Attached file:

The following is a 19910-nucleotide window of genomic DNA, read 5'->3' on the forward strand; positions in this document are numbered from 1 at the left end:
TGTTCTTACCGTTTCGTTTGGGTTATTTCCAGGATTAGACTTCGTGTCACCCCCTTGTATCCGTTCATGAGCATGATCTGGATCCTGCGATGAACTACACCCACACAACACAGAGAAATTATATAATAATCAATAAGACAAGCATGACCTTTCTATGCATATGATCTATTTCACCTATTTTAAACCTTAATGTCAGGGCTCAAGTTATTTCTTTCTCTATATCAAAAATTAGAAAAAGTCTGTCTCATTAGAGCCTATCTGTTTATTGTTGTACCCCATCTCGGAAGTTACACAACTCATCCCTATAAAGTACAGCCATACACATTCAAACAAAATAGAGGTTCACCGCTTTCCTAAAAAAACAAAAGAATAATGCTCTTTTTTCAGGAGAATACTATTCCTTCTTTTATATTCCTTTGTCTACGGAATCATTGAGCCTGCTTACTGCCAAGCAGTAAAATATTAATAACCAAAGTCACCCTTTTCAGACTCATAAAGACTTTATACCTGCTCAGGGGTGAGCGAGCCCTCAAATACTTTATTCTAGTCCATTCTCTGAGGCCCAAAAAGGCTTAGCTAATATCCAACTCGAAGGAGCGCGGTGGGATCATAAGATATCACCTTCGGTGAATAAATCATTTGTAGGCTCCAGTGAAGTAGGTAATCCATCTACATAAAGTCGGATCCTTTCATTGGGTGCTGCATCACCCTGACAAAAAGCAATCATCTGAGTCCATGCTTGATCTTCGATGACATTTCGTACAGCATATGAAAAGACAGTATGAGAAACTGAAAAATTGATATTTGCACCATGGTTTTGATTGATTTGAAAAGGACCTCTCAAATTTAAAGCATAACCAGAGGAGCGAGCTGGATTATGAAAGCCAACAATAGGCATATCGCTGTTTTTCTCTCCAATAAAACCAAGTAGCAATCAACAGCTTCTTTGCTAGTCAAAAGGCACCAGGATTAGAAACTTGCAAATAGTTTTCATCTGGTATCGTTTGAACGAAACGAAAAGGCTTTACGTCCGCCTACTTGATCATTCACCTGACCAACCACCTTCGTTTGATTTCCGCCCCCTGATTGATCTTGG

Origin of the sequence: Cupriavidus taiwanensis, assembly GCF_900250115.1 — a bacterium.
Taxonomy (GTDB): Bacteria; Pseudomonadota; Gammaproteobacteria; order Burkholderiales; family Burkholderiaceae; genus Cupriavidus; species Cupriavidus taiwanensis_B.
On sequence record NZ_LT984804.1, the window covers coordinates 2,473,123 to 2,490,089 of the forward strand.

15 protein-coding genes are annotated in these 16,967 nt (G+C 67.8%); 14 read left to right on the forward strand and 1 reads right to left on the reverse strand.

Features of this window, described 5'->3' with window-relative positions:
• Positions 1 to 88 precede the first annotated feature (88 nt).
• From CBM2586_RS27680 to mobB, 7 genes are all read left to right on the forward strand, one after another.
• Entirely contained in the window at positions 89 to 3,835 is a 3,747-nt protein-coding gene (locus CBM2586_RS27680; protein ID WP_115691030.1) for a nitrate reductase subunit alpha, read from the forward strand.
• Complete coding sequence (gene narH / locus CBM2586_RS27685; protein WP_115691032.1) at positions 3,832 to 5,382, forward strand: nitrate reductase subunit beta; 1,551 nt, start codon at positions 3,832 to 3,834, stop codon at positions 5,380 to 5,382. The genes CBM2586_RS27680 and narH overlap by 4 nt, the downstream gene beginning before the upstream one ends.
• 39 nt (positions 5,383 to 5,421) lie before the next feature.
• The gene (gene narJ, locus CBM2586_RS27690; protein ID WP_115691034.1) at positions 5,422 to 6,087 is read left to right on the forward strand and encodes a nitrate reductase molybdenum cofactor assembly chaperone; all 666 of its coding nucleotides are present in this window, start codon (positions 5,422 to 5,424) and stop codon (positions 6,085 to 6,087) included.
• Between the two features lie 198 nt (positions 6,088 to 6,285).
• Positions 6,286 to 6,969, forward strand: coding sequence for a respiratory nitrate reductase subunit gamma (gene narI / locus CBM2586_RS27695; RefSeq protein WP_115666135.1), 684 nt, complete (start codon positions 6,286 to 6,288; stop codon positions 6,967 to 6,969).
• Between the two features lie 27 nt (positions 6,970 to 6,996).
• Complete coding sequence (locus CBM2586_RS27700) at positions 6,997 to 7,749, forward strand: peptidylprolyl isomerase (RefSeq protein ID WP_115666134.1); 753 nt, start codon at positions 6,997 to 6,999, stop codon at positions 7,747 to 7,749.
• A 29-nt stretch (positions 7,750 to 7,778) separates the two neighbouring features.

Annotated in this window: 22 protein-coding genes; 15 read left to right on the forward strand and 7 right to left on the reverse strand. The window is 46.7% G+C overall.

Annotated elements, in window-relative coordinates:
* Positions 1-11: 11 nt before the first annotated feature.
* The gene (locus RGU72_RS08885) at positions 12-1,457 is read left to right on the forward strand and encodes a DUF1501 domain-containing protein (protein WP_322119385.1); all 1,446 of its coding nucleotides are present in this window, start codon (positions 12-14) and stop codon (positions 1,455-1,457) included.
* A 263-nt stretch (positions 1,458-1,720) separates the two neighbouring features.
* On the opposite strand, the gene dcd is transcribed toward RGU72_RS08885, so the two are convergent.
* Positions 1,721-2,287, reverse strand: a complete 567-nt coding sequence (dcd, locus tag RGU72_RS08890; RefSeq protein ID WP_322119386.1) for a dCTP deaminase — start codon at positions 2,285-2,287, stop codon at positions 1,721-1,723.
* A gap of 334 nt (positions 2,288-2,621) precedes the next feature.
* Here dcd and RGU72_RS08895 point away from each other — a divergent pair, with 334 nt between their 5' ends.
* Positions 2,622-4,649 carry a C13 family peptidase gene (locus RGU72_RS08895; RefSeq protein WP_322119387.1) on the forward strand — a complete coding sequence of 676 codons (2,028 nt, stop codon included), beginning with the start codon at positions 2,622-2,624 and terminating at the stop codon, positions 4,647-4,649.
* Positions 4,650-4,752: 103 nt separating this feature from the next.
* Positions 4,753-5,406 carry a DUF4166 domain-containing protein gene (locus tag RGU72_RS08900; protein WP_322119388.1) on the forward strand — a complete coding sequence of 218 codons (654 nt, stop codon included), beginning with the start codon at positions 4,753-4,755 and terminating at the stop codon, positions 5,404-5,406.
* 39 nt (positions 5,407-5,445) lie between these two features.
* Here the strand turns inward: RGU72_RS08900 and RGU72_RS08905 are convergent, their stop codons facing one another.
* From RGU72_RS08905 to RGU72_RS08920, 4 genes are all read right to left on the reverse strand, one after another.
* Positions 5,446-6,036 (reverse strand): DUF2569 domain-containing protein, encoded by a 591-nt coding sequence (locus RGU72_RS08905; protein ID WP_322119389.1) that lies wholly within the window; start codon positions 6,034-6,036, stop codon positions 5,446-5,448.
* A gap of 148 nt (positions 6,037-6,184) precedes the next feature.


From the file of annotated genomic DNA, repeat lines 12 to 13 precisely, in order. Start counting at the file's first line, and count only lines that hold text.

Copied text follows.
• 39 nt (positions 5,383 to 5,421) lie before the next feature.
• The gene (gene narJ, locus CBM2586_RS27690; protein ID WP_115691034.1) at positions 5,422 to 6,087 is read left to right on the forward strand and encodes a nitrate reductase molybdenum cofactor assembly chaperone; all 666 of its coding nucleotides are present in this window, start codon (positions 5,422 to 5,424) and stop codon (positions 6,085 to 6,087) included.